PM's ex-wife Marina Wheeler speaks about 'traumatic' past two years

Boris Johnson’s ex-wife Marina Wheeler says last couple of years ‘have been very traumatic’ after cancer battle, the death of her mother and divorce with the prime minister

  • Marina Wheeler says she faced a ‘very traumatic and difficult couple of years’
  • Ms Wheeler and Boris Johnson divorced in February after separating in 2018 
  • She battled cervical cancer in 2019 and is in remission after three operations 
  • The lawyer dodged questions about Boris during interviews about her new book  

Boris Johnson’s ex-wife Marina Wheeler has said she faced a ‘traumatic,’ couple of years after battling cancer, only to lose her mother to the disease, while also divorcing the prime minister.

Ms Wheeler married Mr Johnson in 1993, but they separated in 2018, reaching a financial settlement on their divorce in February this year, only for her mother, Dip Singh, to die of bowel cancer that same month. 

Last year the lawyer, 56, battled cervical cancer, but is in remission after undergoing three operations, which she said left her ‘puffed up like a balloon’.

Speaking to Good Morning Britain today as she promoted her new book The Last Homestead, Ms Wheeler said: ‘There’s no getting away from the fact that it’s been a very traumatic and difficult couple of years. Divorce, cancer etc. 

‘Other people go through those things but all that happening in such a short space of time has been a great challenge.’

Amid growing turbulence at No 10, Ms Wheeler refused to be drawn into answering questions about her ex-husband.

Marina Wheeler refused to be drawn when asked about her ex-husband Boris Johnson, as she said she had faced a ‘traumatic,’ two years following their divorce, losing her mother to cancer, and battling the disease herself in 2019

Downing Street was thrown into disarray after Lee Cain, a Vote Leave veteran and Dominic Cummings loyalist, announced he was resigning despite being touted for promotion to No10 chief of staff.

Carrie Symonds, the PM’s fiancée is thought to have blocked the promotion as she believed it would be ‘a mistake’.

Ms Wheeler, who has four children with the Prime Minister, told Radio 4 this morning: ‘I’m not wild about discussing my husband, I mean as you know I have recently divorced him.’ 

Ms Wheeler, whose mother Dip Singh was Indian, was giving interviews about her new book The Lost Homestead.

The book tells the story about the end of British rule on the sub-continent in 1947, in particular the partition into India and Pakistan. 

Ms Wheeler and Boris Johnson, pictured together on the night of the EU referendum in 2016, divorced in February, having separated in 2018. The lawyer’s mother died from cancer the same month

Writing the book has been a painful process, she told The Times, explaining how she responded to her cervical cancer diagnosis by thinking: ‘I have no time for this. Quite apart from anything else, I have a book to write.’

She underwent three surgeries to remove the cancer, the first procedure, she told The Times last year, left her ‘puffed up like a balloon’. 

Now in remission, the 56-year-old told the paper she is facing a ‘pivotal moment,’ in her life.

She said: ‘This, for lots of reasons, is quite a pivotal moment in my life. My long marriage ended, my last two kids off at uni, my parents no longer around, the shifting around of places … I took time out from legal work and now am going back. I feel I’m free to pick how I spend my time in a way I haven’t been for decades.’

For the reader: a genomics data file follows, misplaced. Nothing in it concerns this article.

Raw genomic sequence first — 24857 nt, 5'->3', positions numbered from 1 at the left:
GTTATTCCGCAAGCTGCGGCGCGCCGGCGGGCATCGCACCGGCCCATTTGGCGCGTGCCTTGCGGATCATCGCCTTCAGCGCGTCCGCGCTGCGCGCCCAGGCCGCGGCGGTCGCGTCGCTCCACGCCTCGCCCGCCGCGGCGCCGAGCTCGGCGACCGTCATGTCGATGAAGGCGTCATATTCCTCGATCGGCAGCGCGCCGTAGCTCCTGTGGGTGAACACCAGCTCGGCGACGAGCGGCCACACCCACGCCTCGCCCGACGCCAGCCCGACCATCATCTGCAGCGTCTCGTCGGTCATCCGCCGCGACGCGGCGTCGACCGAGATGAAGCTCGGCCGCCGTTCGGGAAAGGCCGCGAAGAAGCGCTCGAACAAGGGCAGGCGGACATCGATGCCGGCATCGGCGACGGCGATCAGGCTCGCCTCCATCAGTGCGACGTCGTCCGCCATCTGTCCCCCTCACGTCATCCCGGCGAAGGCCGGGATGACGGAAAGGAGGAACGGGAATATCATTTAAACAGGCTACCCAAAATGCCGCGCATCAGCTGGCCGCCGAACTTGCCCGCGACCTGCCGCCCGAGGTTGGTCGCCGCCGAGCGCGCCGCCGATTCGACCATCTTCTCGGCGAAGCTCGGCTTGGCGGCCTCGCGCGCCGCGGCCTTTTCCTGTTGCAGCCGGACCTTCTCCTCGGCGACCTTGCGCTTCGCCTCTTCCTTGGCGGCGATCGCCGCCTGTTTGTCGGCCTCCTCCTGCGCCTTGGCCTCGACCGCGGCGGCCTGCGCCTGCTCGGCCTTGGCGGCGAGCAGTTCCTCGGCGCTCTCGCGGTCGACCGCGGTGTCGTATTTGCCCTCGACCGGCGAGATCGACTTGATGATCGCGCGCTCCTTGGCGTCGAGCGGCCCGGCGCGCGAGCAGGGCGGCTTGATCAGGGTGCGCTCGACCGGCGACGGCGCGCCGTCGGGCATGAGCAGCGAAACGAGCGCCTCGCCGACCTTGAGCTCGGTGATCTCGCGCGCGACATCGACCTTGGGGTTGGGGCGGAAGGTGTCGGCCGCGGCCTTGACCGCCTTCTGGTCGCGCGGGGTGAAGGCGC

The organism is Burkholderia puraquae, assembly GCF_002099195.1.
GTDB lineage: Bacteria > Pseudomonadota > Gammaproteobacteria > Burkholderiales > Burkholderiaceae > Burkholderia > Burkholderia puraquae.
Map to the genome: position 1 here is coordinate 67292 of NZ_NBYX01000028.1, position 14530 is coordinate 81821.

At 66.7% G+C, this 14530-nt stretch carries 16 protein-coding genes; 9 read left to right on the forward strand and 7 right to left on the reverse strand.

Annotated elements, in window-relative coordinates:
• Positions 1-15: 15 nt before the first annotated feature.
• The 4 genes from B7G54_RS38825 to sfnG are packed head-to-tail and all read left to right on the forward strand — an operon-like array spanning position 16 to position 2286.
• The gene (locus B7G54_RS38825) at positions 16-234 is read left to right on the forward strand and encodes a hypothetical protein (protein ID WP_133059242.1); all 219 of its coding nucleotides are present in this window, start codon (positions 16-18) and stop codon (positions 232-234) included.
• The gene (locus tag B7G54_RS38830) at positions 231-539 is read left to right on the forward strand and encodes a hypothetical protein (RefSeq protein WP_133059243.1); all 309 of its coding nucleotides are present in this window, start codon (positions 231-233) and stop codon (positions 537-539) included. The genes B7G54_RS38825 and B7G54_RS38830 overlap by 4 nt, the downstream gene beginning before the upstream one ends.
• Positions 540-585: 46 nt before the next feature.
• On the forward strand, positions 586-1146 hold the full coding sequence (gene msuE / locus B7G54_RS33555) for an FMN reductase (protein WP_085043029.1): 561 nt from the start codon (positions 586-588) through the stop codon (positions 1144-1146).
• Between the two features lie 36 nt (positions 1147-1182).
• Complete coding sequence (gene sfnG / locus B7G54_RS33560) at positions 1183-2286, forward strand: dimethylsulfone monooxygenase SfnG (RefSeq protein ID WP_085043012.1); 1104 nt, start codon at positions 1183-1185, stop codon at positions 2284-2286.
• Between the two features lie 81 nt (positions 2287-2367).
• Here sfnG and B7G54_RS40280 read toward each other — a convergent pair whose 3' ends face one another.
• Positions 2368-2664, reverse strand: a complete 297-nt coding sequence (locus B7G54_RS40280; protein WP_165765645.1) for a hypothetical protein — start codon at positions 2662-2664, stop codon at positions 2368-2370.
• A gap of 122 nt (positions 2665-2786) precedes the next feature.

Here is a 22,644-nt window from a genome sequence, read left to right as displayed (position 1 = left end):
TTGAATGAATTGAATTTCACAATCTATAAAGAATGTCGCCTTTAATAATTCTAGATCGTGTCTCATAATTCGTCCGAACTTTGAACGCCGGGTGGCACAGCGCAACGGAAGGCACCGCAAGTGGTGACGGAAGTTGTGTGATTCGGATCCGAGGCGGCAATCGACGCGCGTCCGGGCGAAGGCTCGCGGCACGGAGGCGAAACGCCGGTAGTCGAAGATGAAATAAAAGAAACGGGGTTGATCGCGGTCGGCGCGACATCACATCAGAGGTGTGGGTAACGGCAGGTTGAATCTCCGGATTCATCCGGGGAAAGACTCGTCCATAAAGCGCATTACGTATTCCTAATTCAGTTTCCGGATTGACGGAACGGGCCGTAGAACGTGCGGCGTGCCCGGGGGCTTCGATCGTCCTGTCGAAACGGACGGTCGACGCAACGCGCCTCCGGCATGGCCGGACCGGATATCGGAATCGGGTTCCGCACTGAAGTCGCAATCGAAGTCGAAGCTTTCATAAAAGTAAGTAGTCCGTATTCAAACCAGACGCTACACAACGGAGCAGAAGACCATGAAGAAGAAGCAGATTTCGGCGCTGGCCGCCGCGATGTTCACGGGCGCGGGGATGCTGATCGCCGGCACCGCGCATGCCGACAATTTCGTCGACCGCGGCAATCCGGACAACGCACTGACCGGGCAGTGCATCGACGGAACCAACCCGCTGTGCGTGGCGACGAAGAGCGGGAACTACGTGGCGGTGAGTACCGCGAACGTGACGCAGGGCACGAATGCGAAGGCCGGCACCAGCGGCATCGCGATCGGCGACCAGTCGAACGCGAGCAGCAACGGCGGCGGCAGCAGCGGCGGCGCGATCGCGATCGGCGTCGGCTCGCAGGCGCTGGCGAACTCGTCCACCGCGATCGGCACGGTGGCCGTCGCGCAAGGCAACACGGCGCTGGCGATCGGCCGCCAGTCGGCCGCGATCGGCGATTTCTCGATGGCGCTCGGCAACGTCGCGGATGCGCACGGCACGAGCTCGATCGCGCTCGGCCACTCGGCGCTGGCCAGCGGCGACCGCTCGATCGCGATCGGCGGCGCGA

Ms Wheeler was able to speak to her mother, Dip Singh, about her experiences in India, before she died of bowel cancer in February.

When her mother was 14, they were forced to flee their side of the Punjab after it ended up on the side of Pakistan. 

Her family left their comfortable life and moved to Delhi, though Ms Wheeler says she has no recollection of ever meeting her grandfather. 

She told GMB: ‘I was brought up very British – I don’t know any Indian languages – and my mother made this conscious decision not to teach us any. 

‘It was this complete blank canvas, this whole side of my heritage, and I wanted to discover that. 

Speaking to Radio 4 about her mother, Ms Wheeler said: ‘On one level it is simply that she came from a generation who didn’t talk about their lives.

Marina Wheeler spoke to Good Morning Britain after her new book, The Last Homestead, which is about the end of British rule in India. The author previously said the book represented a ‘pivotal moment,’ in her life

‘But I think also it’s that partition was so traumatic that many didn’t speak about it.

‘Part of what I found so interested in researching the book and talking to her was how some of those darker memories she had simply suppressed.

‘So when she talked about her house in Sigoda, the paradise that she lost she could talk in great detail about things like remembering the clover that she would flick into the canal by the house.

Ms Wheeler said she was free to pick how she wanted to spend her time ‘in a way I haven’t been for decades,’ following her divorce, the loss of her parents and her children going off to university

‘She could remember walking through grapefruit orchards. But the actual leaving she has a very hazy memory of that.

‘She never went back. none of the family ever got back to Sagoda, where she was born.

‘She wanted a different future to the one her parents mapped out and she walked out of an arranged marriage.’

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